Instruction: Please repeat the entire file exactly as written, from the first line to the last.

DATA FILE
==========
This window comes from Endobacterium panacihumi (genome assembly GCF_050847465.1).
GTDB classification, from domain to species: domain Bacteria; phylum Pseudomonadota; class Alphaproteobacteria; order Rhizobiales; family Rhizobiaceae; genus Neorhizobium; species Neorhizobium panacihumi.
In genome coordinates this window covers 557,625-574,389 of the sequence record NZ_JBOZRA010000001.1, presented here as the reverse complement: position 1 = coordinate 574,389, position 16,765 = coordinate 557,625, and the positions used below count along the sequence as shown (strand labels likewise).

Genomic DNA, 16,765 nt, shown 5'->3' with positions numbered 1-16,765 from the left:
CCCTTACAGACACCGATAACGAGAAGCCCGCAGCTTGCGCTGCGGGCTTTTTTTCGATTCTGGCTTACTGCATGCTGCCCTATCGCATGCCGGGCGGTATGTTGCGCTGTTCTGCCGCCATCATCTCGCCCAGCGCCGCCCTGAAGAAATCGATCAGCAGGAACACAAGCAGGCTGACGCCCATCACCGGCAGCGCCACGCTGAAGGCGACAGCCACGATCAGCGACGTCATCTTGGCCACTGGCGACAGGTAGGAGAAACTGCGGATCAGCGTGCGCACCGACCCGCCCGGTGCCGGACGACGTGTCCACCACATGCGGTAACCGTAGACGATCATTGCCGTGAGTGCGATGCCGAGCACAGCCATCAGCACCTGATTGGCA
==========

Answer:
This window comes from Endobacterium panacihumi (genome assembly GCF_050847465.1).
GTDB classification, from domain to species: domain Bacteria; phylum Pseudomonadota; class Alphaproteobacteria; order Rhizobiales; family Rhizobiaceae; genus Neorhizobium; species Neorhizobium panacihumi.
In genome coordinates this window covers 557,625-574,389 of the sequence record NZ_JBOZRA010000001.1, presented here as the reverse complement: position 1 = coordinate 574,389, position 16,765 = coordinate 557,625, and the positions used below count along the sequence as shown (strand labels likewise).

Genomic DNA, 16,765 nt, shown 5'->3' with positions numbered 1-16,765 from the left:
CCCTTACAGACACCGATAACGAGAAGCCCGCAGCTTGCGCTGCGGGCTTTTTTTCGATTCTGGCTTACTGCATGCTGCCCTATCGCATGCCGGGCGGTATGTTGCGCTGTTCTGCCGCCATCATCTCGCCCAGCGCCGCCCTGAAGAAATCGATCAGCAGGAACACAAGCAGGCTGACGCCCATCACCGGCAGCGCCACGCTGAAGGCGACAGCCACGATCAGCGACGTCATCTTGGCCACTGGCGACAGGTAGGAGAAACTGCGGATCAGCGTGCGCACCGACCCGCCCGGTGCCGGACGACGTGTCCACCACATGCGGTAACCGTAGACGATCATTGCCGTGAGTGCGATGCCGAGCACAGCCATCAGCACCTGATTGGCA